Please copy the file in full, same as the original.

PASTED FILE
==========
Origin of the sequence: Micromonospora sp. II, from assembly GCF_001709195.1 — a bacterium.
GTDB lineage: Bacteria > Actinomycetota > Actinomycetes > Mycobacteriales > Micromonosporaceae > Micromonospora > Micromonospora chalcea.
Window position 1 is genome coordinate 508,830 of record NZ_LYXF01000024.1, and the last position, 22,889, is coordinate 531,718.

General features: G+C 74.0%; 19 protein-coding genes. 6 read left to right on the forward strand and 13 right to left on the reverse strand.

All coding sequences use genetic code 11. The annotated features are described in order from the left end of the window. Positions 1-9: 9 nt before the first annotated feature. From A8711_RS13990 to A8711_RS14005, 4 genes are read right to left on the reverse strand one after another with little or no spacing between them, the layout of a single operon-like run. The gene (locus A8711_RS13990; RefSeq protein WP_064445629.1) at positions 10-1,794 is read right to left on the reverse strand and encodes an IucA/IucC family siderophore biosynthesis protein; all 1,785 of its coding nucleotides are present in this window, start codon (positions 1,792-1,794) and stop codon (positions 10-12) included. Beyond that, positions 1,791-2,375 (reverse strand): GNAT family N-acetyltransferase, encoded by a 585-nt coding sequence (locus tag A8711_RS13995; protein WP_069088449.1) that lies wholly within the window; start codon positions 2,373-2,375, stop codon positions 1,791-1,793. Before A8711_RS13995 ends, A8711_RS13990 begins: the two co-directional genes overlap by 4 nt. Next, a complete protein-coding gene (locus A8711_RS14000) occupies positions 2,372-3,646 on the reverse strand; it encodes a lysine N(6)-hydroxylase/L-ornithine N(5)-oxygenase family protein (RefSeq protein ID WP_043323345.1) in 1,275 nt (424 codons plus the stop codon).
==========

Origin of the sequence: Micromonospora sp. II, from assembly GCF_001709195.1 — a bacterium.
GTDB lineage: Bacteria > Actinomycetota > Actinomycetes > Mycobacteriales > Micromonosporaceae > Micromonospora > Micromonospora chalcea.
Window position 1 is genome coordinate 508,830 of record NZ_LYXF01000024.1, and the last position, 22,889, is coordinate 531,718.

General features: G+C 74.0%; 19 protein-coding genes. 6 read left to right on the forward strand and 13 right to left on the reverse strand.

All coding sequences use genetic code 11. The annotated features are described in order from the left end of the window. Positions 1-9: 9 nt before the first annotated feature. From A8711_RS13990 to A8711_RS14005, 4 genes are read right to left on the reverse strand one after another with little or no spacing between them, the layout of a single operon-like run. The gene (locus A8711_RS13990; RefSeq protein WP_064445629.1) at positions 10-1,794 is read right to left on the reverse strand and encodes an IucA/IucC family siderophore biosynthesis protein; all 1,785 of its coding nucleotides are present in this window, start codon (positions 1,792-1,794) and stop codon (positions 10-12) included. Beyond that, positions 1,791-2,375 (reverse strand): GNAT family N-acetyltransferase, encoded by a 585-nt coding sequence (locus tag A8711_RS13995; protein WP_069088449.1) that lies wholly within the window; start codon positions 2,373-2,375, stop codon positions 1,791-1,793. Before A8711_RS13995 ends, A8711_RS13990 begins: the two co-directional genes overlap by 4 nt. Next, a complete protein-coding gene (locus A8711_RS14000) occupies positions 2,372-3,646 on the reverse strand; it encodes a lysine N(6)-hydroxylase/L-ornithine N(5)-oxygenase family protein (RefSeq protein ID WP_043323345.1) in 1,275 nt (424 codons plus the stop codon).